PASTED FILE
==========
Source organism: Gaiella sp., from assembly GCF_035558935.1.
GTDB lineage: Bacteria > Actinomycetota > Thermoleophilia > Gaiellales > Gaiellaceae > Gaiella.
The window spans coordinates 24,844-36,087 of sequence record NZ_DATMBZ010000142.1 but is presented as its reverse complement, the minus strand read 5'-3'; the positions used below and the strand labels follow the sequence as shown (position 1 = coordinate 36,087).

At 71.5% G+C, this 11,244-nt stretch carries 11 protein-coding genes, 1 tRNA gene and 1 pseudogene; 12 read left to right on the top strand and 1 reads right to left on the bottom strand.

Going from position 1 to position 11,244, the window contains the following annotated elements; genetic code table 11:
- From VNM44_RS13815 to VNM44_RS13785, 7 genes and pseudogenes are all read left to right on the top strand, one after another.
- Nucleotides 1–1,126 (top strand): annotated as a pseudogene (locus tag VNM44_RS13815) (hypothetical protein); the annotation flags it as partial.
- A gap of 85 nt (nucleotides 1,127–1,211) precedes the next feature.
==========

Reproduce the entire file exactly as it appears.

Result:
Source organism: Gaiella sp., from assembly GCF_035558935.1.
GTDB lineage: Bacteria > Actinomycetota > Thermoleophilia > Gaiellales > Gaiellaceae > Gaiella.
The window spans coordinates 24,844-36,087 of sequence record NZ_DATMBZ010000142.1 but is presented as its reverse complement, the minus strand read 5'-3'; the positions used below and the strand labels follow the sequence as shown (position 1 = coordinate 36,087).

At 71.5% G+C, this 11,244-nt stretch carries 11 protein-coding genes, 1 tRNA gene and 1 pseudogene; 12 read left to right on the top strand and 1 reads right to left on the bottom strand.

Going from position 1 to position 11,244, the window contains the following annotated elements; genetic code table 11:
- From VNM44_RS13815 to VNM44_RS13785, 7 genes and pseudogenes are all read left to right on the top strand, one after another.
- Nucleotides 1–1,126 (top strand): annotated as a pseudogene (locus tag VNM44_RS13815) (hypothetical protein); the annotation flags it as partial.
- A gap of 85 nt (nucleotides 1,127–1,211) precedes the next feature.